But now things are different – We’ve reached the point where consumer PC hardware is not appreciably increasing in speed. From Intel’s Sandy Bridge generation, to Ivy Bridge was a die shrink and marginal improvements. Haswell also saw minimal performance improvements, instead the focus was on getting more bang per watt, to which they measurably succeeded. In other words, we’ve reached the point where an older laptop can perform the job just as well as a brand new machine for most people. Manufacturers now lock down components to prevent user upgrades / repair, use far more proprietary components, and chase ever fashionable form factors. Try and replace a battery which naturally wears over time in today’s sealed and glued machines, and it will often end in tears.
Sony Vaio Pro, the last flagship laptop Sony makes.
This time, post-Snowden, I wanted a machine that natively ran Ubuntu Linux, and ran it well. As seamlessly and solidly as a Mac runs OS X, which is actually a big ask. Linux in it’s various forms can be run on just about anything, but often some intensive tweaking is required, or the hardware is not supported by open-source drivers and is janky for profit-driven reasons. There aren’t many off-the-shelf Linux options available, and when they are, like from System76 or Emperor, they’re rebadged second-tier brands, well-intentioned but lacking manufacturing chops. The exception is the Dell XPS 13 Dev Edition, which comes with 12.04 LTS, all verified and working out of the box. Counter-intuitively, it’s exceptionally expensive and difficult to obtain.
Which then leaves the most famous make of laptop which people associate with slapping Linux on, Thinkpads. Lenovo purchased the proven Thinkpad entity from IBM back in 2005, and to everybody’s relief, didn’t immediately butcher the features which make Thinkpads great. They tend to run Linux of all flavours exceptionally well, with fantastic kernel support, have extensive peripheral support and lots of community development and readily available HCL’s. The only question was, which Thinkpad?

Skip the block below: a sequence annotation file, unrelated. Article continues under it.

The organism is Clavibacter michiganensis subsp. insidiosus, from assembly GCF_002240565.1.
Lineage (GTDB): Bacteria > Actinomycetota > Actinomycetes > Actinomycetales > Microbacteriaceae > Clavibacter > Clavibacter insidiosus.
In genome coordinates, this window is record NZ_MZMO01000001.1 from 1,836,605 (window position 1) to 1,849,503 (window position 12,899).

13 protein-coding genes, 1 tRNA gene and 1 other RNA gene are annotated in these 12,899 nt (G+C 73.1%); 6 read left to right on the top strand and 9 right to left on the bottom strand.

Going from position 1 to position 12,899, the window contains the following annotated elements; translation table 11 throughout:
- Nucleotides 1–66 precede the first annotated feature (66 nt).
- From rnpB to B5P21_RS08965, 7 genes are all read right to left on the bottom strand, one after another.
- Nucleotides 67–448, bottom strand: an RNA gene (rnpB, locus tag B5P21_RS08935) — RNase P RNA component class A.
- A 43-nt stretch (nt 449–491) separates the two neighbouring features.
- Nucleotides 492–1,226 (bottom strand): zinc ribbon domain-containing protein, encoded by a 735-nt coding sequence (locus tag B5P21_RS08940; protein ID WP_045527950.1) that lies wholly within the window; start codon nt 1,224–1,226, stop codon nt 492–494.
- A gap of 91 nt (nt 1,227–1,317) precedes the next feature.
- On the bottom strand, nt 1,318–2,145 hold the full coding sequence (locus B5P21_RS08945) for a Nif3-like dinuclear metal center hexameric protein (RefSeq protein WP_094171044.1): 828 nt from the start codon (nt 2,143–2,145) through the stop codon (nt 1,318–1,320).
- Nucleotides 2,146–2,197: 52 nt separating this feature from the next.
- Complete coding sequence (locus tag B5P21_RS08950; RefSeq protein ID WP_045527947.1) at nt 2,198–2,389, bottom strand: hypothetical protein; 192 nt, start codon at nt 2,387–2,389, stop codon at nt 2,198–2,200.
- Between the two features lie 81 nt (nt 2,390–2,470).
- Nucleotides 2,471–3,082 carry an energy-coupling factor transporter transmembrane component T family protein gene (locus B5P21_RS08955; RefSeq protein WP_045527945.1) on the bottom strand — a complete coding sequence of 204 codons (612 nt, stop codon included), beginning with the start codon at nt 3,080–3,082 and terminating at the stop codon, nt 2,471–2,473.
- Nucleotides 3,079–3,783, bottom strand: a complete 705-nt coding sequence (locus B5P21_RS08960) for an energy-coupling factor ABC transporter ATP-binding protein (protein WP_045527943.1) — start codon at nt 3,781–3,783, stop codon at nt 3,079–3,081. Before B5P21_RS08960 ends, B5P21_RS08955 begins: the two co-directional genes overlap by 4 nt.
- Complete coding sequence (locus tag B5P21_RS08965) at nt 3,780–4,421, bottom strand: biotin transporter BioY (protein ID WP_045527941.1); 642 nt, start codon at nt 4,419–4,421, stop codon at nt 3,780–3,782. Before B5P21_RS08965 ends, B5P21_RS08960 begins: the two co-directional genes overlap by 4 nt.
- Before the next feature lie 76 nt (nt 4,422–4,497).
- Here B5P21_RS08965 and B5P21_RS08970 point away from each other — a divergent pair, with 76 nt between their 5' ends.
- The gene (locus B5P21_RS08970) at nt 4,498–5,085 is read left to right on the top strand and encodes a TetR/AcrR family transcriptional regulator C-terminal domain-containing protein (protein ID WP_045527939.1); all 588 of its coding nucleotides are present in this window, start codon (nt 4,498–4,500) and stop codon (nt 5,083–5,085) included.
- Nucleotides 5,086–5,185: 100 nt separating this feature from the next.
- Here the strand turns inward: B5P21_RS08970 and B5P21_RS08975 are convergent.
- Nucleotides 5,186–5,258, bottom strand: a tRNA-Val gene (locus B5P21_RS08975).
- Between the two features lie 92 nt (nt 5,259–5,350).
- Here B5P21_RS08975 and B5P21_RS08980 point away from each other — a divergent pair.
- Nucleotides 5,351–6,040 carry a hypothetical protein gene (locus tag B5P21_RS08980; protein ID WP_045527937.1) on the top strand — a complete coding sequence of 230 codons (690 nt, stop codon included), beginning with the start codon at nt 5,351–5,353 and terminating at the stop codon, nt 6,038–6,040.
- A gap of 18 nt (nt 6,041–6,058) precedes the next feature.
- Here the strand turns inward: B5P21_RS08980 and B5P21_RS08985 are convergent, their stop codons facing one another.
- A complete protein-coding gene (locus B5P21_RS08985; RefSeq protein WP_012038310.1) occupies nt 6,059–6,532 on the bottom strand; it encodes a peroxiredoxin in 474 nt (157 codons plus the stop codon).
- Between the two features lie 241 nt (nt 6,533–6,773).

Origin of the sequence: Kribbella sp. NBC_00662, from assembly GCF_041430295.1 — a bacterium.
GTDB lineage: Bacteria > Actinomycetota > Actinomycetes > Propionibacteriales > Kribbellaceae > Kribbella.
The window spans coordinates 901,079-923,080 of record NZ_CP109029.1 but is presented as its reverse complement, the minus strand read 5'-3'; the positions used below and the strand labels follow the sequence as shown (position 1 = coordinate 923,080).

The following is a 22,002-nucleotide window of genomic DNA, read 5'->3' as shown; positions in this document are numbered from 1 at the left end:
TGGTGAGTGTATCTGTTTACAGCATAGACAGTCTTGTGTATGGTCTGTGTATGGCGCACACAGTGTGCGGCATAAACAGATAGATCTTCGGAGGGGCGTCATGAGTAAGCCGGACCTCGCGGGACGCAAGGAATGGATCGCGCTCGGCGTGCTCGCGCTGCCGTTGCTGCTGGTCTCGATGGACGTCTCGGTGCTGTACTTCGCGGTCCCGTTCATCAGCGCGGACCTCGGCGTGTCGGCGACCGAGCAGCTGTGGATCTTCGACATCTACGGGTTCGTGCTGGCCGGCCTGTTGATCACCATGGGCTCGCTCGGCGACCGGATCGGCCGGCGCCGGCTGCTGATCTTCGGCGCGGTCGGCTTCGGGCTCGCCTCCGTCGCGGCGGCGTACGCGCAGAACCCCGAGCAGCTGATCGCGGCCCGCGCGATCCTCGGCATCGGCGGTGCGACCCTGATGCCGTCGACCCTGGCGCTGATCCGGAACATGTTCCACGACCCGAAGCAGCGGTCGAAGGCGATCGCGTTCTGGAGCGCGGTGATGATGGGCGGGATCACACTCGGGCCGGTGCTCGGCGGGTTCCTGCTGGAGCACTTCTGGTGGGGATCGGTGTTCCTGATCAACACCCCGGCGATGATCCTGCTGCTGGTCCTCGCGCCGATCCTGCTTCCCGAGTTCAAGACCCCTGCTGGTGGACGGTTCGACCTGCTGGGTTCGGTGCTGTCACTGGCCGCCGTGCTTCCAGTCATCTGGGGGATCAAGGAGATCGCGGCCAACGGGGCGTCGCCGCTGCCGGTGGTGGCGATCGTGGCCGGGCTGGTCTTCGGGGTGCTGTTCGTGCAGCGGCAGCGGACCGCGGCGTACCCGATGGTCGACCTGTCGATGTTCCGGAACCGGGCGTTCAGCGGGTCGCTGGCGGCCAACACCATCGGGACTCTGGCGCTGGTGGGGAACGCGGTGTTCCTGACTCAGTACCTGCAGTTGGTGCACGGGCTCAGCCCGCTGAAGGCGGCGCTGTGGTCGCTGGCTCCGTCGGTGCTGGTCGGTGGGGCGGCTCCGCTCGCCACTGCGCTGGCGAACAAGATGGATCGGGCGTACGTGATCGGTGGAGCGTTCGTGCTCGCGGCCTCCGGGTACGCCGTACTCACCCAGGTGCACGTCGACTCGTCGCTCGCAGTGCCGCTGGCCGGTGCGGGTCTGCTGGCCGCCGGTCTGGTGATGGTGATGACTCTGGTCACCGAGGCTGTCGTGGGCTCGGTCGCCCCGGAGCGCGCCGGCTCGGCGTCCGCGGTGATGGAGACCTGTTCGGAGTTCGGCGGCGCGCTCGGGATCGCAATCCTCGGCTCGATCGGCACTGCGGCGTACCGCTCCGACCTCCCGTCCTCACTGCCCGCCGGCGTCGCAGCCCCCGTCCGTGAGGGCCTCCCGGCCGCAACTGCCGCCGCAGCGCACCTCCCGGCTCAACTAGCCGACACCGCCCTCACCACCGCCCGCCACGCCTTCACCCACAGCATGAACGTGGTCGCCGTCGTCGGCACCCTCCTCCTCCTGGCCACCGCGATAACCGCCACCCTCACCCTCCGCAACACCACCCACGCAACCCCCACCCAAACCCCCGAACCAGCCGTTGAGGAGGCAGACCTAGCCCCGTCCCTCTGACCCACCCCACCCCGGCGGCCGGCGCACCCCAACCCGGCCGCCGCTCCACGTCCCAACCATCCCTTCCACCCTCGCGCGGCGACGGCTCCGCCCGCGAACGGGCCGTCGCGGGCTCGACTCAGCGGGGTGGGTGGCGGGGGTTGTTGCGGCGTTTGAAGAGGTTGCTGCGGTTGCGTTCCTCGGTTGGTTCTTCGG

2014 Lenovo X1 Carbon, looks good if you use your laptop fully open, sideways in space.
I browsed around in furious research for a while, poring over in-depth reviews of various Lenovo models and compiling the information on a spreadsheet. My requirements were simple – moderate to good performance, long battery life (minimum 8 up to 20+ hours), and an exceptional keyboard. Price was not a big issue. The icing on the cake was if it was thin and light, or had a glorious screen. I thoroughly detest touchscreens on a laptop for so many reasons, so this made the choice easier.
I ended up narrowing it down to the ultra-sleek X1 Carbon (2nd-gen, the first one had a rubbish battery), T440s (though it was somewhat bigger than I wanted) and the minute X240, the mini-me of the bunch. The last two options had an extended battery option which promised up to 20-hours of real world use. Juicy.
In part two, a surprising choice is made, DIY modifications, and how it compares to the Macbook Air.